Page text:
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Mom of 6-Year-Old Who Shot Teacher Receives Sentence in Controversial Case

Mom of 6-Year-Old Who Shot Teacher Receives Sentence in Controversial Case

The mother of a 6-year-old who shot his first-grade teacher in January was handed a stiff prison sentence for felony child neglect.

Deja Nicole Taylor will serve two years of a five-year sentence, with three years suspended, and then two years of probation, according to a news release from the Newport News Commonwealth Attorney.

Her probation will include substance abuse treatment, parenting classes and mental health treatment.

Circuit Court Judge Christopher Papile went beyond the Virginia state sentencing guidelines and the recommendation of six months in prison Taylor’s lawyers agreed to in a plea deal with prosecutors, according to CBS News.

Taylor has also pleaded guilty to federal charges related to lying on the application to get the gun her son used to shoot Abby Zwerner in front of her first-grade class. Taylor was sentenced to 21 months in prison on those charges.

The Commonwealth Attorney’s office said the sentences will run consecutively.


In the Jan. 6 shooting, Zwerner was hit in the left hand and upper left chest, suffering broken bones and a punctured lung. Afterward, the boy told a school official “I shot that b**** dead.”

Zwerner has said she wondered after being shot “whether it would be my final moment on earth.” She has undergone five surgeries and has been diagnosed with post-traumatic stress disorder.

Taylor’s son told authorities he climbed up a dresser to take the 9mm handgun from his mother’s purse. Taylor claimed she had secured the gun with a trigger lock, but one was never found.

Her attorneys claimed “mitigating circumstances,” including postpartum depression and a diagnosis of schizoaffective disorder, were in play. During her federal sentencing in November, Taylor said she would feel remorse “for the rest of my life.”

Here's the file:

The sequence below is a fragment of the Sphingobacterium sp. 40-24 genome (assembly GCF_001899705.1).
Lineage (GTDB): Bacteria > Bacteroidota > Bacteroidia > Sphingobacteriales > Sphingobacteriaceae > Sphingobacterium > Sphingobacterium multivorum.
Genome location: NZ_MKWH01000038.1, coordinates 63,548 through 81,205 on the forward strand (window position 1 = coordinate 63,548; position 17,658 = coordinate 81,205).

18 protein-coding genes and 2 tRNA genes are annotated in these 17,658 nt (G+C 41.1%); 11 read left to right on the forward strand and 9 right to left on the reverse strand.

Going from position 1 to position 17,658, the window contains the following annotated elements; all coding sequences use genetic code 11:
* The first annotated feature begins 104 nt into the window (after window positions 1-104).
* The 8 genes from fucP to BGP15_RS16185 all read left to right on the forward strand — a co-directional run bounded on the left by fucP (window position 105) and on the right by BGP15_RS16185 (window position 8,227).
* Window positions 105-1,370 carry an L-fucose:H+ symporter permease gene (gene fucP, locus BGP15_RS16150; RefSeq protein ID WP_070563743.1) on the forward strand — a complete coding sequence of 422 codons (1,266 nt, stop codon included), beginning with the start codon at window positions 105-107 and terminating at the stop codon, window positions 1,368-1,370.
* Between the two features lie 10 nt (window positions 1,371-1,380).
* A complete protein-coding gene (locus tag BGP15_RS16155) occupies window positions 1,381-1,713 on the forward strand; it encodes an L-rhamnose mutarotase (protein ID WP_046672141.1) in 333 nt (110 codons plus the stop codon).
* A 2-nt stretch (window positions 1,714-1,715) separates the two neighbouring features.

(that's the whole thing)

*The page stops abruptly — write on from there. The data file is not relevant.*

Zwerner, who no longer works as a teacher, is suing Newport News Public Schools for $40 million, claiming school administrators ignored warnings the boy had a gun.

Her lawsuit says that by the time school officials checked his backpack for a gun, he had stuffed it into his sweatshirt pocket. The suit also says a school official prevented teachers from searching the boy’s person.

The boy had “a history of random violence,” according to the suit, which identifies him as John Doe.

“John Doe had been removed from school during the 2021-2022 school year when he was in kindergarten after he strangled and choked a teacher,” the lawsuit notes, according to the Daily Mail.

“All Defendants knew that John Doe attacked students and teachers alike, and his motivation to injure was directed toward anyone in his path, both in and out of school.”


This article appeared originally on The Western Journal.

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